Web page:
Larry Ferlazzo’s Websites of the Day…

…For Teaching ELL, ESL, & EFL

January 17, 2018
by Larry Ferlazzo
1 Comment

Check Out The Number One Song In 3,000 Locations Around The World


The Pudding created an interactive map – with audio – where you can see and listen to the number one song (in December, 2017) in 3,000 locations around the world.

It’s pretty cool.

I’m adding it to The Best Sites For Learning About The World’s Different Cultures.

At that same list, you can find related worldwide music sites, including:

Radiooooo is one of the coolest music sites around. You can click a country on a world map and then click a decade from the past 120 years, and it will then play music from that area and from that time period.

Radio Garden is an online interactive map of radio stations that you can listen to from around the world. It’s pretty nifty, and you can read more about it at The Atlantic’s article, The Map That Lets You Listen to the Radio Everywhere.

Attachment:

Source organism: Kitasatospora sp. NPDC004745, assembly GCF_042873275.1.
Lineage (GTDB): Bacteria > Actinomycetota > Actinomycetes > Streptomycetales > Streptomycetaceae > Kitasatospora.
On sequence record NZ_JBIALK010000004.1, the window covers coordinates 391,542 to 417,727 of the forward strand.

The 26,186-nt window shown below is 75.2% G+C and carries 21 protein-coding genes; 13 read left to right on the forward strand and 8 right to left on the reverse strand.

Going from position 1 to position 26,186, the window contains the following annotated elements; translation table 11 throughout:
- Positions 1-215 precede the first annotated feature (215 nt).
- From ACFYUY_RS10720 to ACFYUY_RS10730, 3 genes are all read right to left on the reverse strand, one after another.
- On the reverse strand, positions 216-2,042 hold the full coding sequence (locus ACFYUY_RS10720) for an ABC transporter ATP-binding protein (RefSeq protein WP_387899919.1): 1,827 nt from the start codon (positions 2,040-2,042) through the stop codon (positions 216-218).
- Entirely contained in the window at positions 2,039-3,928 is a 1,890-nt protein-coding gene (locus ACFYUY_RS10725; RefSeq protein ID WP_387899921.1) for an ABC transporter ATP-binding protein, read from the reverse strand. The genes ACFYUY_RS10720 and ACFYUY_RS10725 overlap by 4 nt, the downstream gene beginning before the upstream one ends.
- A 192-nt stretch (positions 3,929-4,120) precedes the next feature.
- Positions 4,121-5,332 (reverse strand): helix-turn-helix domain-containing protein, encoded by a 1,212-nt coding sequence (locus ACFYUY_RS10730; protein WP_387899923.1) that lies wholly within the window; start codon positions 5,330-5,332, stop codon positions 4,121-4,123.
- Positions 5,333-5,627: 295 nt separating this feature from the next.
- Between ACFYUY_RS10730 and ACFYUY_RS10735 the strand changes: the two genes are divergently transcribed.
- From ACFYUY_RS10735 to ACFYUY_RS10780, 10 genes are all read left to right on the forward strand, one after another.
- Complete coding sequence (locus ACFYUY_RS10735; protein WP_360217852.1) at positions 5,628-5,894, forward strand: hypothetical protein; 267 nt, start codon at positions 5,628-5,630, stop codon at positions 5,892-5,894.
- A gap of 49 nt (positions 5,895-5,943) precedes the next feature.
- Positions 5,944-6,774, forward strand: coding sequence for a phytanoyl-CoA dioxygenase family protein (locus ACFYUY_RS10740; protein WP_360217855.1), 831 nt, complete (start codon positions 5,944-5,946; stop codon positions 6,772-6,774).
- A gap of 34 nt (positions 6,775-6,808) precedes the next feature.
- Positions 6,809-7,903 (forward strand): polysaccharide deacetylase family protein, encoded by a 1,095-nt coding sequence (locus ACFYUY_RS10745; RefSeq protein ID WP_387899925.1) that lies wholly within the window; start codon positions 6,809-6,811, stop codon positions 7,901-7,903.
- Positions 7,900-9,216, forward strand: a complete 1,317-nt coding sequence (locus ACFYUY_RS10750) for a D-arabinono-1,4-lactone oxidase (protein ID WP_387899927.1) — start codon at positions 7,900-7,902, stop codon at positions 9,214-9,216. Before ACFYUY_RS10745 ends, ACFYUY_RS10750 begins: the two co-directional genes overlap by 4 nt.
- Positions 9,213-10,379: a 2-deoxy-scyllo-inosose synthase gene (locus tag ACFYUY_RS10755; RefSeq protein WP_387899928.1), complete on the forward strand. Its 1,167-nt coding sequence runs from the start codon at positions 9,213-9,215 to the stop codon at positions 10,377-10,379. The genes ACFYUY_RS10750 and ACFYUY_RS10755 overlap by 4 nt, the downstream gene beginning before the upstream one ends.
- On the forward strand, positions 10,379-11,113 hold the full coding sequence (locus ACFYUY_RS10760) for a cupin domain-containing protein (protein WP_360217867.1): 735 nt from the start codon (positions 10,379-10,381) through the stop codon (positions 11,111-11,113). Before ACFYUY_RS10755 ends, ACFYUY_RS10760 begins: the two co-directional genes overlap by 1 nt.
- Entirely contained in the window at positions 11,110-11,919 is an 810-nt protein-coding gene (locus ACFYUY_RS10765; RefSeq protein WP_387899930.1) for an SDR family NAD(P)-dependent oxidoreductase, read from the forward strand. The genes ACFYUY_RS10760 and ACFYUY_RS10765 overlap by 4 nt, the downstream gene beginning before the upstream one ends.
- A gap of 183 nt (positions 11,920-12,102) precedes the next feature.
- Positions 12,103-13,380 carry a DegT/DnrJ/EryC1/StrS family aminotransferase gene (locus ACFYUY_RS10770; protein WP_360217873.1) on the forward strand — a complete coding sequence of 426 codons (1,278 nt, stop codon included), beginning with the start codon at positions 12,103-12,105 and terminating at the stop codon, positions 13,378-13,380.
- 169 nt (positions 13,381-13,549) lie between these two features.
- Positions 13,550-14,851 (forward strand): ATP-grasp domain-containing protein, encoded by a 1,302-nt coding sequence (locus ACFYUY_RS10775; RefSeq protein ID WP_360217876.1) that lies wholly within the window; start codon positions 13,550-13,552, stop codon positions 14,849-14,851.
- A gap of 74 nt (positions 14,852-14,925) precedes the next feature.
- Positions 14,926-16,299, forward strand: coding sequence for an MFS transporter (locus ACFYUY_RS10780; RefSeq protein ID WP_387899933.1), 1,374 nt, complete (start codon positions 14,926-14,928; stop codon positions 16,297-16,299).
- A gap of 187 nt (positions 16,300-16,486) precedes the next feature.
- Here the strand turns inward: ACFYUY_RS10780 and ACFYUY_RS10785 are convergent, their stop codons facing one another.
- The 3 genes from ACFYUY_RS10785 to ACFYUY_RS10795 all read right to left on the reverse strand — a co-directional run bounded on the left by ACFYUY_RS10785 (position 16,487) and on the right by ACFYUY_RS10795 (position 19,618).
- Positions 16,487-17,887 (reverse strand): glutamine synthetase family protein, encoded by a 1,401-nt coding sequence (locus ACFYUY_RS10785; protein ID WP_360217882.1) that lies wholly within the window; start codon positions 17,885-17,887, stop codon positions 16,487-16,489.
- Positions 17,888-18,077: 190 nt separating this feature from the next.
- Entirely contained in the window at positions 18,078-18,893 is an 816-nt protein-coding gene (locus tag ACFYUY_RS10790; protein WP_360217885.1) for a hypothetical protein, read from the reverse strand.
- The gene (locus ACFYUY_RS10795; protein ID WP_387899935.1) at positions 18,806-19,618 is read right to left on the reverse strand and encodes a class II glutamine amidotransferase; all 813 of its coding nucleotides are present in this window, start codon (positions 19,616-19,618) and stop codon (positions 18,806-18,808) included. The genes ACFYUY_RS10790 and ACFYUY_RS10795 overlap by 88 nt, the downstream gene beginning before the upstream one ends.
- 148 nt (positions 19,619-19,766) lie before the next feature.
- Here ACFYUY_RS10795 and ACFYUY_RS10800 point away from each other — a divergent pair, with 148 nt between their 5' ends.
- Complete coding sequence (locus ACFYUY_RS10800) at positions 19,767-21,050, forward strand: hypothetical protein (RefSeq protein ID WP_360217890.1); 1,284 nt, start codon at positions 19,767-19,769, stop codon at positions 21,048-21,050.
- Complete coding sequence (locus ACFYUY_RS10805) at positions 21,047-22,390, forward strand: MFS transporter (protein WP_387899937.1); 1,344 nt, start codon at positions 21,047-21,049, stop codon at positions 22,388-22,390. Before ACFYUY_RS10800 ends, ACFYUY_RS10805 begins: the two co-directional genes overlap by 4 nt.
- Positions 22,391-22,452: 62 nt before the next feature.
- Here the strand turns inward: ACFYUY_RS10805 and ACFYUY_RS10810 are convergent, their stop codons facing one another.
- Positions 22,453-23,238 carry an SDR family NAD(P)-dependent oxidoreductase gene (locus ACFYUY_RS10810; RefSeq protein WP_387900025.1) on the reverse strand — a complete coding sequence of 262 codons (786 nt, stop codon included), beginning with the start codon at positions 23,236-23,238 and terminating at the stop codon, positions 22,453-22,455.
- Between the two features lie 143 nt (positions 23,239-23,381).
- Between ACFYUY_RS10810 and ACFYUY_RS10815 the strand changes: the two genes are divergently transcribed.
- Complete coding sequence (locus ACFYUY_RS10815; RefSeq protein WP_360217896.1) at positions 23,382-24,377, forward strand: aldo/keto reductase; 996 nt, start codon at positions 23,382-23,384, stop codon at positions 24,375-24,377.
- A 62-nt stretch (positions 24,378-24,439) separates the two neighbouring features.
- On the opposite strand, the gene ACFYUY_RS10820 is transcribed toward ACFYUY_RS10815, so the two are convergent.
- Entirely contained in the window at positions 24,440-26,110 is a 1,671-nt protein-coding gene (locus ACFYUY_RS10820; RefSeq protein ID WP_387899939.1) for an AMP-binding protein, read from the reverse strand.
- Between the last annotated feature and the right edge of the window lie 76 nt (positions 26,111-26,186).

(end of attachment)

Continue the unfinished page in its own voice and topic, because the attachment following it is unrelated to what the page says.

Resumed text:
Check Out “The Global Jukebox” For Folk Music From Around The World

You can learn about different musical instruments at the Glossary of Folk Musical Instruments & Styles from Around the World and the World Instrument Gallery.

Rare Early Photographs of Musicians Around the World is from Brain Pickings. The post has links to even more great photos.

Musical Map: Cities of the World is from Spotify.

World Music Composer is a nice tool from the National Museums of Scotland to learn about musical instruments and how they sound from around the world. You can mix-and-match them to create your own collection but, unfortunately, you can save it.

December 8, 2017
by Larry Ferlazzo

Using “Quick, Draw!” With ELLs & Other Students